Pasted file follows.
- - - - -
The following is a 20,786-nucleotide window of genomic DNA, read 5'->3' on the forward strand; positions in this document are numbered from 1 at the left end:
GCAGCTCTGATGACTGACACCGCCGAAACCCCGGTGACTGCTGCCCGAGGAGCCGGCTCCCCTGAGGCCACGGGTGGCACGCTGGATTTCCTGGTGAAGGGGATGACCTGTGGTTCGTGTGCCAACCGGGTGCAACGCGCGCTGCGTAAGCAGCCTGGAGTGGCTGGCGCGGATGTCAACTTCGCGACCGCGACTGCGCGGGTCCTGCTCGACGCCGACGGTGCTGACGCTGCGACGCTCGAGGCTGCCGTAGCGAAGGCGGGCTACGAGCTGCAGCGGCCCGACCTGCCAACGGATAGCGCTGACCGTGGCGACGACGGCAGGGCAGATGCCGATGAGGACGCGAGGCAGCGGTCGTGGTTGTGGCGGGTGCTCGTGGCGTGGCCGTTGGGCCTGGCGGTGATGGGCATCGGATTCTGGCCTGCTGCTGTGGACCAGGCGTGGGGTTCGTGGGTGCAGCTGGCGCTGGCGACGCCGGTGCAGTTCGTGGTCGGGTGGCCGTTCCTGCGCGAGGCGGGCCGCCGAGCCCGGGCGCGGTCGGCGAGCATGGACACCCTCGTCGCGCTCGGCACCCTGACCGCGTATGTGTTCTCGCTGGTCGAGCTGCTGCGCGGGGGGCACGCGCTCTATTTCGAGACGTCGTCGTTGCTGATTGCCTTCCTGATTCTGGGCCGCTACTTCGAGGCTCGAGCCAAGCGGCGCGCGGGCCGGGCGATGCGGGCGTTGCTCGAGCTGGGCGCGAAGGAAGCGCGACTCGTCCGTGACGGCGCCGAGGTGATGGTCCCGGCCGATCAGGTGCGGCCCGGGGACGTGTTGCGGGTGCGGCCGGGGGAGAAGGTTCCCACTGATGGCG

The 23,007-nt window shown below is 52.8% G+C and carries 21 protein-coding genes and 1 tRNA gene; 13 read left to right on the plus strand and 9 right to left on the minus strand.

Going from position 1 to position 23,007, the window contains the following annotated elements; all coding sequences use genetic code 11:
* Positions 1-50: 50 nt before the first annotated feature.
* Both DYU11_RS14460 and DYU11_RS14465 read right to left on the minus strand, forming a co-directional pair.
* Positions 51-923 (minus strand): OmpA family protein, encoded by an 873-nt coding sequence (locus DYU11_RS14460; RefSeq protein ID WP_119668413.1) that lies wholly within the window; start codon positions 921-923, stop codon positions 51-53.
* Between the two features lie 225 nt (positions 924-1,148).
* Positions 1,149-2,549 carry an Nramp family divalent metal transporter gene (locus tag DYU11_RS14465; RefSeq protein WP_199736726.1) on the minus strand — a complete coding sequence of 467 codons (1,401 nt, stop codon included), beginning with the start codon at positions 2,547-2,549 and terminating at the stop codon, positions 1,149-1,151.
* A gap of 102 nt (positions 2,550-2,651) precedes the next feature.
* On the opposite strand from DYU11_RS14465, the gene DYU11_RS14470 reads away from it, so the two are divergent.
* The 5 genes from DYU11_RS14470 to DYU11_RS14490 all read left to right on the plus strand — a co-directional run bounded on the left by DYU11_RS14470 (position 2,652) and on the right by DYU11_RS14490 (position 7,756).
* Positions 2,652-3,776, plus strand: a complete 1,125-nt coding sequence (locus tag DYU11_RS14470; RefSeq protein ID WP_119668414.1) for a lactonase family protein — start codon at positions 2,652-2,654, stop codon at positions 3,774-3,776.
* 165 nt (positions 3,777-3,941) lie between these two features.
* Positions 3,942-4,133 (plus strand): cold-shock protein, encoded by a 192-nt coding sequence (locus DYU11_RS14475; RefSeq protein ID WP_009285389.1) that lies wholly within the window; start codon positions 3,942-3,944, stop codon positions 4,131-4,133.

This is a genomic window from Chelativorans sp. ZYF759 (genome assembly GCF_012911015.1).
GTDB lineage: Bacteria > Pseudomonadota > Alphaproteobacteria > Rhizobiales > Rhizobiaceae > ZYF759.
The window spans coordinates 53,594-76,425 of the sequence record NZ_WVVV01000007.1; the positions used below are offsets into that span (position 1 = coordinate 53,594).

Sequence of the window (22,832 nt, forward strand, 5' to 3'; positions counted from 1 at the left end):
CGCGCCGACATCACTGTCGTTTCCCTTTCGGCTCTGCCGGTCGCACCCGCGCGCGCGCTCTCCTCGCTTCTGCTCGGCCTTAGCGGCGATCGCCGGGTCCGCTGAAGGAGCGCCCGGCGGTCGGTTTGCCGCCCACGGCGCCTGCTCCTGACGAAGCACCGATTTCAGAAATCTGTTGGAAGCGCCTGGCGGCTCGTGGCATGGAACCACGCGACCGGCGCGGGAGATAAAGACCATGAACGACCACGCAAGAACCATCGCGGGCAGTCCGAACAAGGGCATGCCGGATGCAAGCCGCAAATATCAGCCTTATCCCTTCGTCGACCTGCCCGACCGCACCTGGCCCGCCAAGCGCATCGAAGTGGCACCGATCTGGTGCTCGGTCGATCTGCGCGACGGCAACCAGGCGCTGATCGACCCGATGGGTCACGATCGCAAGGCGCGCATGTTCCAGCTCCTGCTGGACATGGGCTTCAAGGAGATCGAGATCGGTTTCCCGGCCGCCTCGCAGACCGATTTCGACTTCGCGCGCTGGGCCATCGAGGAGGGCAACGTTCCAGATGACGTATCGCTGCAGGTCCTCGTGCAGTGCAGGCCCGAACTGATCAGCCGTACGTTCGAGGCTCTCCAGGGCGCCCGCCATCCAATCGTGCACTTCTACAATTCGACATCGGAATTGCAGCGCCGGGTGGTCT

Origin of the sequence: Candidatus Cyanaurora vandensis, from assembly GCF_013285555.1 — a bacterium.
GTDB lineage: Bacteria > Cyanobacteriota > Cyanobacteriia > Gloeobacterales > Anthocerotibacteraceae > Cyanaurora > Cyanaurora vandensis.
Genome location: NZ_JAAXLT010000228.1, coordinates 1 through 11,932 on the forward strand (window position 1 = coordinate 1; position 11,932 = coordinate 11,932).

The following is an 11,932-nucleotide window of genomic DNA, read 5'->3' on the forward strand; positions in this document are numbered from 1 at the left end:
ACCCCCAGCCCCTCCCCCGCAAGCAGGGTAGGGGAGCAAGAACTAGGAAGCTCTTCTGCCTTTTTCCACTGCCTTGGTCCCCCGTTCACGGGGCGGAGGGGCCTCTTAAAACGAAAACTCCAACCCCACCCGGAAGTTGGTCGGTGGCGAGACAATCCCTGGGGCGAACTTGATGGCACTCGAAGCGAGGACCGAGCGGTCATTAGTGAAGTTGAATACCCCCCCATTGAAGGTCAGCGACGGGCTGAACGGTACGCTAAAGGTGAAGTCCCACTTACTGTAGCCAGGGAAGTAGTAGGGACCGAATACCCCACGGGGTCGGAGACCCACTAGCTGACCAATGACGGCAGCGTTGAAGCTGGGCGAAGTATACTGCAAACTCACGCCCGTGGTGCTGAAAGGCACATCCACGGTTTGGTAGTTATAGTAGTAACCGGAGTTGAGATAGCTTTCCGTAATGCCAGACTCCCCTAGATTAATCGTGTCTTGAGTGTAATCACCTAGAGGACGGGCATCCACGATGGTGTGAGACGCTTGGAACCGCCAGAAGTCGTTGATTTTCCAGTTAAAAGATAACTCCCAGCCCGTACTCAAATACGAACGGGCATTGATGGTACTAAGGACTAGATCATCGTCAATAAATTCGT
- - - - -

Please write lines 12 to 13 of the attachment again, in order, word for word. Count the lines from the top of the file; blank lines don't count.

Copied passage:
* The 5 genes from DYU11_RS14470 to DYU11_RS14490 all read left to right on the plus strand — a co-directional run bounded on the left by DYU11_RS14470 (position 2,652) and on the right by DYU11_RS14490 (position 7,756).
* Positions 2,652-3,776, plus strand: a complete 1,125-nt coding sequence (locus tag DYU11_RS14470; RefSeq protein ID WP_119668414.1) for a lactonase family protein — start codon at positions 2,652-2,654, stop codon at positions 3,774-3,776.